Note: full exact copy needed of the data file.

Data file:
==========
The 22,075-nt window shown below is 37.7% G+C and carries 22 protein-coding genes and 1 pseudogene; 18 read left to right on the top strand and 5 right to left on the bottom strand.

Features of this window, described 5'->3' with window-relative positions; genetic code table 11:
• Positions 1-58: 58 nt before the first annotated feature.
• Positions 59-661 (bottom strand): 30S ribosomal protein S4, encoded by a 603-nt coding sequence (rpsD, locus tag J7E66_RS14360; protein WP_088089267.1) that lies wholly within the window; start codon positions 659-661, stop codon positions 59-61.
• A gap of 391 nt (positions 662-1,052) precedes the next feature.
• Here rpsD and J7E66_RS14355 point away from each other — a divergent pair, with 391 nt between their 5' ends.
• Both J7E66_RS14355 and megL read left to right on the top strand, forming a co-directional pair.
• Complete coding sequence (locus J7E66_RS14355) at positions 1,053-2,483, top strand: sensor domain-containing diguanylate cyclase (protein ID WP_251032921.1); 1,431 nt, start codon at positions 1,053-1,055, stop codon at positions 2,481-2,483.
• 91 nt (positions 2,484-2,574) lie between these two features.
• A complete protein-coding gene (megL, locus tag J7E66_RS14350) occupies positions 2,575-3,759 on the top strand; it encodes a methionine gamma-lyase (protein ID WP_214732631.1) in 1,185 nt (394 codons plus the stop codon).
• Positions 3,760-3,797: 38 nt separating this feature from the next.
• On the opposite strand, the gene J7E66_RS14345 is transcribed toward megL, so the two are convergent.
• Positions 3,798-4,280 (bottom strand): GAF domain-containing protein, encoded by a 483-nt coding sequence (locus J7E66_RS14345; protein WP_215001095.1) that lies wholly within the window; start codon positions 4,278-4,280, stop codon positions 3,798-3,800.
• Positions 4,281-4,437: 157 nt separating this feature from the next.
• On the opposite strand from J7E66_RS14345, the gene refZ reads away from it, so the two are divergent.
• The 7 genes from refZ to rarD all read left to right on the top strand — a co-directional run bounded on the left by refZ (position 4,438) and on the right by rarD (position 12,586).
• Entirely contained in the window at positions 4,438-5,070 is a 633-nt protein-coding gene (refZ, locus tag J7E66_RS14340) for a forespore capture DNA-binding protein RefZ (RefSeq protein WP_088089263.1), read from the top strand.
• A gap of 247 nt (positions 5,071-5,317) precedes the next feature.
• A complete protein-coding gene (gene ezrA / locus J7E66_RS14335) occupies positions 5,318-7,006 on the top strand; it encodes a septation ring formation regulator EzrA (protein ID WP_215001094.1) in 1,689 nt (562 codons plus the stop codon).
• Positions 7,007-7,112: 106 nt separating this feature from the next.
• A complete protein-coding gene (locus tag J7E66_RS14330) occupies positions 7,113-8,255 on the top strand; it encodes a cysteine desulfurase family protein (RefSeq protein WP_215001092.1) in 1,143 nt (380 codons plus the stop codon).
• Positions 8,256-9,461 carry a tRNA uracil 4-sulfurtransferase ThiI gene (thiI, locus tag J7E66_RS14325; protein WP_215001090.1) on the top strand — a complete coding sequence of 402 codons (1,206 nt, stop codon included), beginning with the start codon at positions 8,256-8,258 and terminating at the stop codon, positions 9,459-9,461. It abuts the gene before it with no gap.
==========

The 22,075-nt window shown below is 37.7% G+C and carries 22 protein-coding genes and 1 pseudogene; 18 read left to right on the top strand and 5 right to left on the bottom strand.

Features of this window, described 5'->3' with window-relative positions; genetic code table 11:
• Positions 1-58: 58 nt before the first annotated feature.
• Positions 59-661 (bottom strand): 30S ribosomal protein S4, encoded by a 603-nt coding sequence (rpsD, locus tag J7E66_RS14360; protein WP_088089267.1) that lies wholly within the window; start codon positions 659-661, stop codon positions 59-61.
• A gap of 391 nt (positions 662-1,052) precedes the next feature.
• Here rpsD and J7E66_RS14355 point away from each other — a divergent pair, with 391 nt between their 5' ends.
• Both J7E66_RS14355 and megL read left to right on the top strand, forming a co-directional pair.
• Complete coding sequence (locus J7E66_RS14355) at positions 1,053-2,483, top strand: sensor domain-containing diguanylate cyclase (protein ID WP_251032921.1); 1,431 nt, start codon at positions 1,053-1,055, stop codon at positions 2,481-2,483.
• 91 nt (positions 2,484-2,574) lie between these two features.
• A complete protein-coding gene (megL, locus tag J7E66_RS14350) occupies positions 2,575-3,759 on the top strand; it encodes a methionine gamma-lyase (protein ID WP_214732631.1) in 1,185 nt (394 codons plus the stop codon).
• Positions 3,760-3,797: 38 nt separating this feature from the next.
• On the opposite strand, the gene J7E66_RS14345 is transcribed toward megL, so the two are convergent.
• Positions 3,798-4,280 (bottom strand): GAF domain-containing protein, encoded by a 483-nt coding sequence (locus J7E66_RS14345; protein WP_215001095.1) that lies wholly within the window; start codon positions 4,278-4,280, stop codon positions 3,798-3,800.
• Positions 4,281-4,437: 157 nt separating this feature from the next.
• On the opposite strand from J7E66_RS14345, the gene refZ reads away from it, so the two are divergent.
• The 7 genes from refZ to rarD all read left to right on the top strand — a co-directional run bounded on the left by refZ (position 4,438) and on the right by rarD (position 12,586).
• Entirely contained in the window at positions 4,438-5,070 is a 633-nt protein-coding gene (refZ, locus tag J7E66_RS14340) for a forespore capture DNA-binding protein RefZ (RefSeq protein WP_088089263.1), read from the top strand.
• A gap of 247 nt (positions 5,071-5,317) precedes the next feature.
• A complete protein-coding gene (gene ezrA / locus J7E66_RS14335) occupies positions 5,318-7,006 on the top strand; it encodes a septation ring formation regulator EzrA (protein ID WP_215001094.1) in 1,689 nt (562 codons plus the stop codon).
• Positions 7,007-7,112: 106 nt separating this feature from the next.
• A complete protein-coding gene (locus tag J7E66_RS14330) occupies positions 7,113-8,255 on the top strand; it encodes a cysteine desulfurase family protein (RefSeq protein WP_215001092.1) in 1,143 nt (380 codons plus the stop codon).
• Positions 8,256-9,461 carry a tRNA uracil 4-sulfurtransferase ThiI gene (thiI, locus tag J7E66_RS14325; protein WP_215001090.1) on the top strand — a complete coding sequence of 402 codons (1,206 nt, stop codon included), beginning with the start codon at positions 8,256-8,258 and terminating at the stop codon, positions 9,459-9,461. It abuts the gene before it with no gap.